Unreal Nature

January 15, 2015


Filed under: Uncategorized — unrealnature @ 5:42 am

… How does 1+1+1+1+1 = 2?

This is from The Conversations: Walter Murch and the Art of Editing Film by Michael Ondaatje (2002):

[ … ]

Murch: … After many hours walking, the characters THX and SRT [in THX 1138] — Robert Duvall and Don Pedro Colley — get to the edge of the prison, this white space. The light falls off, and magically there’s a door. … They open it out of curiosity and are sucked into a corridor of people rushing like cascading water, hundreds of people, just rushing.


To create the sound I went out and recorded similar environments: people coming out of football matches, roller derbies, marathons, lots of people moving very fast. I recorded waterfalls, sewage pipes, rushing air — all those kinds of sounds. As I’d done in The Rain People, I piled them all on top of one another, thinking more and more and more equals more. I was going to conquer this once and for all! When we played everything together, however, a funny perceptual thing happened. The needle of the recorder went way off the meter. We couldn’t see the needle anymore, the sounds were so powerful. But our impression was that it wasn’t very loud. It was frustrating after all that work. How does 1+1+1+1+1 = 2?

There was something about the chemistry of those sounds: they were all rushing sounds but none of them had edges, so that the ear couldn’t seize them. Objectively, measured, there was lots of energy, but subjectively, because there were so few edges to the sound, it wasn’t particularly loud.

Then I remembered — these are the mysterious things: why did I think of this? — that a few months earlier I’d been at the Academy of Sciences at two in the morning, recording footsteps. For some reason I’d put the recorder at one end of the African Hall, and stood at the other end and just shouted incomprehensible, guttural speech. It echoed in a beautiful way: the recorder was 150 feet away, the sound bounced off the marble and glass surfaces, in the dark, at two in the morning.

I remembered that track and thought, I’ll add that one to the mix. The effect was instant, overwhelming loudness. I had to pull the faders almost all the way down, and it was still too loud. Even though the meter was just sitting there quivering slightly, in the middle.

[ … ]

There was a crisis in Apocalypse Now, back in ’78, when it turned out that we didn’t have the rights to Georg Solti’s recording of “The Ride of the Valkyries,” which is what we’d been using. Decca Europe refused to give it to us. We were very close to finishing the film and the fear was that we wouldn’t get the rights, and then what would we do? We triaged the situation: continuing to petition Decca for permission, making arrangements with the San Francisco Symphony to record the music again, and trying to find an old recording that was close enough to Solti’s that maybe we could get the rights to. That last task fell to me.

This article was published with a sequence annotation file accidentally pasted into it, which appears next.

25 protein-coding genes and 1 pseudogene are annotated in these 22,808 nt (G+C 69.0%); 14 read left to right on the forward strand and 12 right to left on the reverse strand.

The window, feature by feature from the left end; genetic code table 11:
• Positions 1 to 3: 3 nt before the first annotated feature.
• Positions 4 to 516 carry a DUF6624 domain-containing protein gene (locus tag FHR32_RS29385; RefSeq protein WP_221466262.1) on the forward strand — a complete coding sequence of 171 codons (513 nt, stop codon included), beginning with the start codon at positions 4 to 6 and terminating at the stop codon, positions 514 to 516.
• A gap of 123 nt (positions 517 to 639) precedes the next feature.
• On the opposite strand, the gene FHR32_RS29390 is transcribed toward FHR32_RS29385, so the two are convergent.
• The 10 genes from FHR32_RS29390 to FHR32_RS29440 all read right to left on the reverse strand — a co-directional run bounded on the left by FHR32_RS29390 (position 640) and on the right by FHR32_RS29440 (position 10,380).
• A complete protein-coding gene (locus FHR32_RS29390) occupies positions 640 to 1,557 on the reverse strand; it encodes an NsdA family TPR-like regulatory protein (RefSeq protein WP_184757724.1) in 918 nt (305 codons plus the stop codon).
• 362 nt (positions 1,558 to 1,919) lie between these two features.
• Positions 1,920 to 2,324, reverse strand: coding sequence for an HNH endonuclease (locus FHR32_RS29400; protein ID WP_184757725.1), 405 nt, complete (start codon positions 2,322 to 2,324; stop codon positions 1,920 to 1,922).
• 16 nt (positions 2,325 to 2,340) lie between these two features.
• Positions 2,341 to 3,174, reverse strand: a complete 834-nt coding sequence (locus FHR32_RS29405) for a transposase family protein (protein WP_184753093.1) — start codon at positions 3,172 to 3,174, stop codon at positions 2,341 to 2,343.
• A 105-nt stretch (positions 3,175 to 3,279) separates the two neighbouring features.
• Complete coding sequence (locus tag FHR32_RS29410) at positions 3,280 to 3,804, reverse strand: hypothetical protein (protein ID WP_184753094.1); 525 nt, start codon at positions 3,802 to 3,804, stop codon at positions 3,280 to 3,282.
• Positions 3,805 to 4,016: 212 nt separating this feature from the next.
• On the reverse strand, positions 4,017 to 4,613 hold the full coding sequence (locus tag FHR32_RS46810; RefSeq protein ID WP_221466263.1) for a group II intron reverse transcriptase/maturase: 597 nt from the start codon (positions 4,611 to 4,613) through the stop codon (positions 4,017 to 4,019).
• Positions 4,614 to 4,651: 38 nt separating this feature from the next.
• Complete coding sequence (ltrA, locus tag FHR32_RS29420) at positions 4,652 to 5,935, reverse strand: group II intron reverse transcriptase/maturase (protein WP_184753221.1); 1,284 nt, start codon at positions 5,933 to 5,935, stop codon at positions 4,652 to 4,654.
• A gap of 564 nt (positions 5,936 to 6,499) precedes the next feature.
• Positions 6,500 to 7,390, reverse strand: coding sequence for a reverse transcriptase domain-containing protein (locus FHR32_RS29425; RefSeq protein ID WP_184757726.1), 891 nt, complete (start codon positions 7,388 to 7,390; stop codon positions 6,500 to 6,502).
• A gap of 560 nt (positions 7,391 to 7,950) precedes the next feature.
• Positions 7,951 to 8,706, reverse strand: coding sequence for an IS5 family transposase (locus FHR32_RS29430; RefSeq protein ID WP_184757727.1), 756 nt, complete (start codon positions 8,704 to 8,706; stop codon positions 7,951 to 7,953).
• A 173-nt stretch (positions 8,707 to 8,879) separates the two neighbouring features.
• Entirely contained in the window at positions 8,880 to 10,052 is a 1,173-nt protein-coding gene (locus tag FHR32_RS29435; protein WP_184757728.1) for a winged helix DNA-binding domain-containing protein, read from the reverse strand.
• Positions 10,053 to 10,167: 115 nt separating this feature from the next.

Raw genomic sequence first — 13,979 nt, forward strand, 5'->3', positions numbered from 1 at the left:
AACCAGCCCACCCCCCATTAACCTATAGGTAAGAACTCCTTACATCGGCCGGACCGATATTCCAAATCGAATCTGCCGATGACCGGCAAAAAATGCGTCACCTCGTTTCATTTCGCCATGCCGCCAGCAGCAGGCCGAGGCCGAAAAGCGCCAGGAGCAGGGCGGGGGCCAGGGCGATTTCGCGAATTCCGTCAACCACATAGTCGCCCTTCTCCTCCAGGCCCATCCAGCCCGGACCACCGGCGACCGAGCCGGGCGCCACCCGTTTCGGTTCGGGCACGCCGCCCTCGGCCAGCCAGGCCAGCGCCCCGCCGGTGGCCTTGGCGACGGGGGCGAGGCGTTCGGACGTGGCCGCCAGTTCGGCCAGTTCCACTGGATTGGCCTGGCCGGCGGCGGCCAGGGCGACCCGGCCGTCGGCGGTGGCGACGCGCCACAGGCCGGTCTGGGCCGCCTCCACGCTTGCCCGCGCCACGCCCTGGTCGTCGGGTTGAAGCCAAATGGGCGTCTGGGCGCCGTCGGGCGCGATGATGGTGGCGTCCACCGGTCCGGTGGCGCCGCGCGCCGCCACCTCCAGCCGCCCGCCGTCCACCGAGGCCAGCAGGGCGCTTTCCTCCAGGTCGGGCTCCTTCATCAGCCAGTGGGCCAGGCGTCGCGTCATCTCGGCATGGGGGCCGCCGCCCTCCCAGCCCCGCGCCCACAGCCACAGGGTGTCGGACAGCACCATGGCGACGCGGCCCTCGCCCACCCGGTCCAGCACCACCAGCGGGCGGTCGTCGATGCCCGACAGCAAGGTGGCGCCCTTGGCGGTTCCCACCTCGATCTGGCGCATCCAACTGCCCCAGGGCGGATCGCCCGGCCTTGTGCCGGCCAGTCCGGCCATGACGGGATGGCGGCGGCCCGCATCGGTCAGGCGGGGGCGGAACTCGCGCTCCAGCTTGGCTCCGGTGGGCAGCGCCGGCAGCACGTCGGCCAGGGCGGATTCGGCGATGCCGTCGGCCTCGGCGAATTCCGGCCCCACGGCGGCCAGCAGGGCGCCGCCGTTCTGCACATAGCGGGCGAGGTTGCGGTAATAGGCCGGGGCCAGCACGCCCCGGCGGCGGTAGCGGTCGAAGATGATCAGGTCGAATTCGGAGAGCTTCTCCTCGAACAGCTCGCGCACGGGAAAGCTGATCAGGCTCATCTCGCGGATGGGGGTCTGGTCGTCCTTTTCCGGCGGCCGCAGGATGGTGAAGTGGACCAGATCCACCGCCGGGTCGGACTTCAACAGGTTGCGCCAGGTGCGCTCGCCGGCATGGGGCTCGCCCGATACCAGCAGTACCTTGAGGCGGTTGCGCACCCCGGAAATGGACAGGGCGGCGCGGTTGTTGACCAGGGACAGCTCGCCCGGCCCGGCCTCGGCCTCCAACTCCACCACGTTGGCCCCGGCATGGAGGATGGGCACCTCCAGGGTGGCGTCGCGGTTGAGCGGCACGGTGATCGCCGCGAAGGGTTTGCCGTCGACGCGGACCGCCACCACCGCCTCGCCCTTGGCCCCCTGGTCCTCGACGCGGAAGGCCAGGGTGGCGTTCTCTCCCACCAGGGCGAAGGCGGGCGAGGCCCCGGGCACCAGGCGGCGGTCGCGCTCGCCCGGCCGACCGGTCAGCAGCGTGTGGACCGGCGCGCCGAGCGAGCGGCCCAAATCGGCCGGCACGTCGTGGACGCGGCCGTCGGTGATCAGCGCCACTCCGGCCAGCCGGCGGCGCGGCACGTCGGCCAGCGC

I went to Tower Records and bought all nineteen recordings of “The Ride of the Valkyries.” I sat with a stopwatch and a metronome, figuring out which recordings followed roughly what Solti had decided to do metronomically with the music. In the end, I eliminated all but one — Erich Leinsdorf conducting the L.A. Philharmonic. I thought, It’s not quite the same, but it’s close enough and maybe, if we’re lucky, I can make some adjustments to the picture. …

I transferred the Leinsdorf recording to film, put it up against the picture, ran them both together, and within ten seconds knew that it wasn’t going to work. Not because of any metric problem — in fact it was quite close to Solti’s rhythms — but because of the coloration Leinsdorf had chosen. At this point he had decided to highlight the strings … whereas Solti had chosen to highlight the brasses. … At that moment in the film you’re looking down out of a helicopter, past a soldier, onto the waters of the Philippine gulf. There was a peculiarly wonderful acidity to the blue of the ocean that synergized with the metallic brass of Solti’s recording. With Leinsdorf, the strings had none of that brassiness — they were soft and pillowy — and as a result the blue looked dead. It was no longer the same blue. So I abandoned the search. It was impossible.

Luckily Francis eventually got through to Solti himself. He explained the situation, and Solti said, Of course, dear boy, why didn’t you ask me in the first place?

My most recent previous post from Ondaatje’s book is here.




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